CT Scans Can Lower Lung Cancer Death Rates By 24%

Human Lung Cancer Concept

Computed tomography (CT) offers a painless and non-invasive way to detect a variety of diseases and chronic health conditions. As one of the leading providers of CT scans in the Boise area, it is one of the most common procedures we perform at Intermountain Medical Imaging. CT scans are particularly useful in detecting certain types of cancer, and new studies indicate it can lower lung cancer death rates by as much as 24 percent.   

How Does a CT Scan Work? 

CT scans rely on advanced x-ray technology to obtain a clear, detailed look at bones, soft tissues, blood vessels, and organs such as the lungs, heart, and kidneys inside the body.

In a traditional x-ray, small amounts of radiation are directed at the specific body part being examined. At the same time, an electrical image plate placed behind the patient captures the one-dimensional images produced. With CT scans, several x-ray beams and electronic x-ray detectors are used to create pictures in wafer-thin slices, similar to the slices in a loaf of bread.

These slices are then sent to computer monitors, where they can be used to create two and even three-dimensional cross images. These images are then reviewed by our experienced radiologists, who will either load them onto a computer disc or print them on film or a 3D printer. These are then sent to your primary doctor or specialist.

How CT Scans Can Lower Lung Cancer Risk

CT scans are used frequently to detect various cancers in the body. This includes lung cancer.  Typically, patients with lung cancer exhibit no warning symptoms, which makes early detection a challenge. As a result, it has become the number one cancer killer in the United States.

At IMI, we use CT lung screening to help detect lung cancer in its early stages, helping to reduce the deadliness of the disease. Recent results of studies published by the New England Journal of Medicine (NEJM) show that conducting periodic CT lung screening in certain at-risk patients can decrease the number of lung cancer deaths by as much as 24 percent.

In randomized trials of men and women between the ages of 50 and 74, CT lung screening was conducted at intervals of one, three, and 5.5 years. After a 10- year period, researchers followed up with the participants and compared results to a control group, who had undergone no CT lung scan testing. Both groups contained people at high-risk for lung cancer, including current smokers, as well as people who had quit after having smoked regularly for the previous 30 years.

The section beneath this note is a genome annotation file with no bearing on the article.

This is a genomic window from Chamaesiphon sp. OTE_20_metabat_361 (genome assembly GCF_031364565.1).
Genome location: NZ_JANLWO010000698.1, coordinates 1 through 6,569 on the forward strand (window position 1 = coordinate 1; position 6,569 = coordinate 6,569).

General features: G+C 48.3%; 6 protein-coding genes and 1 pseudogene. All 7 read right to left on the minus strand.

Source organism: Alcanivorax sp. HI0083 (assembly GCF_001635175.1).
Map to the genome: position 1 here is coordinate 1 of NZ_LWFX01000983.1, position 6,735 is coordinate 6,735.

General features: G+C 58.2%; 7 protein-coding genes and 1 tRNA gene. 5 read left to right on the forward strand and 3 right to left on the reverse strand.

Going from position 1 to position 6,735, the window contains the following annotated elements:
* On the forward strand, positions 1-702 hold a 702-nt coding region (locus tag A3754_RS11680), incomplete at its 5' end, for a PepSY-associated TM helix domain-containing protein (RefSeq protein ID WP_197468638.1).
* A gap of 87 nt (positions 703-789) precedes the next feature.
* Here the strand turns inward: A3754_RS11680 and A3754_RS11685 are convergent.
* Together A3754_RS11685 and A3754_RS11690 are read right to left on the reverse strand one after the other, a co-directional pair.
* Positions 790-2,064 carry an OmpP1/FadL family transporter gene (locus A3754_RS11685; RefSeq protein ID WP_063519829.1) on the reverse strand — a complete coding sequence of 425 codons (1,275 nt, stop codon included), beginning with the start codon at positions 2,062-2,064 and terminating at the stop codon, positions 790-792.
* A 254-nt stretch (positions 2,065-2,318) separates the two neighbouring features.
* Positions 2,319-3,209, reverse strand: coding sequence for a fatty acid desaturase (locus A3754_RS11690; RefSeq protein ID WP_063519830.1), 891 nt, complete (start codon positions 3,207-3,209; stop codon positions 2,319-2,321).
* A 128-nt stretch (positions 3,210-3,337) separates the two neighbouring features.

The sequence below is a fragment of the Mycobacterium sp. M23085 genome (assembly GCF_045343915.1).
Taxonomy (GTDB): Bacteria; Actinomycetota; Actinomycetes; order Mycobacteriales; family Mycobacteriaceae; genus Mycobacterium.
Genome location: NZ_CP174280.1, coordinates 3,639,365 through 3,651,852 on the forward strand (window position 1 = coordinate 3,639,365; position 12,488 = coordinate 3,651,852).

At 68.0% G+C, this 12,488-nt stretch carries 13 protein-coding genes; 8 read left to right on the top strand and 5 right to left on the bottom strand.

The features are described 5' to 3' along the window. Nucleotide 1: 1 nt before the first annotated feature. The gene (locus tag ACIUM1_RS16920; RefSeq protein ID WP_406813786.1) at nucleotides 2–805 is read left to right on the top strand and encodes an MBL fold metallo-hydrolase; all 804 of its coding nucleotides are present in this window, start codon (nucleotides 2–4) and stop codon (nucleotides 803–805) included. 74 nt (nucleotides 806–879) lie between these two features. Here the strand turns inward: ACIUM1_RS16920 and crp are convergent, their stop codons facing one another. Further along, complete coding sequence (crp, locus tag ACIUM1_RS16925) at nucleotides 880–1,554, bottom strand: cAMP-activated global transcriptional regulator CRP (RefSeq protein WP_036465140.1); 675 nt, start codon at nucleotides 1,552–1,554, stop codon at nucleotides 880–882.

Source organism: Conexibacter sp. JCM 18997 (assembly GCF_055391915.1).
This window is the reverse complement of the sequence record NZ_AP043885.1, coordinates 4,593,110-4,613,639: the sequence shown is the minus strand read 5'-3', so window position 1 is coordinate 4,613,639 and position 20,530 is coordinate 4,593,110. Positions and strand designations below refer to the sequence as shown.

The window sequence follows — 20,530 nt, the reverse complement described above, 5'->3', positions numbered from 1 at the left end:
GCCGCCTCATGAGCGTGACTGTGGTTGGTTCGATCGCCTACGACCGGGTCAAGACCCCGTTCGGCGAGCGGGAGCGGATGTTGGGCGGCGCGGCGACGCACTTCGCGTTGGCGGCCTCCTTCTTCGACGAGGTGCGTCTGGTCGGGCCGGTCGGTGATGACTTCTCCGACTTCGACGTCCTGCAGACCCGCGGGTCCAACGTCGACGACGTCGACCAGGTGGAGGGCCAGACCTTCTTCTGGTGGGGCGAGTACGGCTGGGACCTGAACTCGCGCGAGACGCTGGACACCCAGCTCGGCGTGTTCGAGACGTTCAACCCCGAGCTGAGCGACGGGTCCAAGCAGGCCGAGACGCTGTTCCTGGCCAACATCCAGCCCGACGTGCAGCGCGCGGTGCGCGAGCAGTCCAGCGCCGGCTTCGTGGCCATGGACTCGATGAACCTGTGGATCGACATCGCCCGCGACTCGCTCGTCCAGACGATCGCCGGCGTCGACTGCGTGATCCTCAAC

The study concluded that lung cancer deaths were significantly lower among those who underwent regular screening due to early detection, which allowed for more aggressive treatment. As a result of this and other studies conducted over the past several years, some health advocacy groups are recommending CT lung scanning be performed more regularly, similar to breast cancer, colon cancer, and other types of preventative tests.

Should You Be Screened? 

CT scanning may be recommended by your doctor to uncover a variety of underlying health conditions. CT lung screening, in particular, should be considered if you meet any of the following criteria:

  • You are between the ages of 55 to 77 years old;
  • You currently smoke or have quit at some point over the past 15 years;
  • You have a 30-year history of smoking at least one pack daily or 15-year history of smoking two or more packs per day;
  • You are asymptomatic, meaning that you currently do not have symptoms of lung cancer, such as chest pain, weight loss, coughing up blood, or pneumonia.

What to Expect During CT Lung Screening

The process of undergoing CT lung scanning is quick, painless, and generally takes under five minutes:

  • Before your appointment, you will need to visit with your healthcare provider and complete a shared decision-making visit and fill out a questionnaire detailing your health history and any risk factors you have.
  • On the day of your screening, you should wear loose clothing and leave all jewelry at home.
  • During the scan, you will lie on a table while a machine uses low doses of radiation to obtain images of your lung.
  • Once the scan is completed, our radiologist will interpret the results. Your referring medical provider will review these with you at your next appointment.

Schedule a Consultation at Intermountain Medical Imaging Today

Intermountain Medical Imaging has been a trusted provider of CT scanning in the area for more than 20 years.  Contact your healthcare provider to schedule a consultation to see if CT Lung Screening is right for you.


  1. https://www.radiologyinfo.org/en/info.cfm?pg=bodyct
  2. https://www.nejm.org/doi/full/10.1056/NEJMoa1911793?query=featured_home#article_references
  3. https://www.advisory.com/daily-briefing/2020/02/05/lung-cancer

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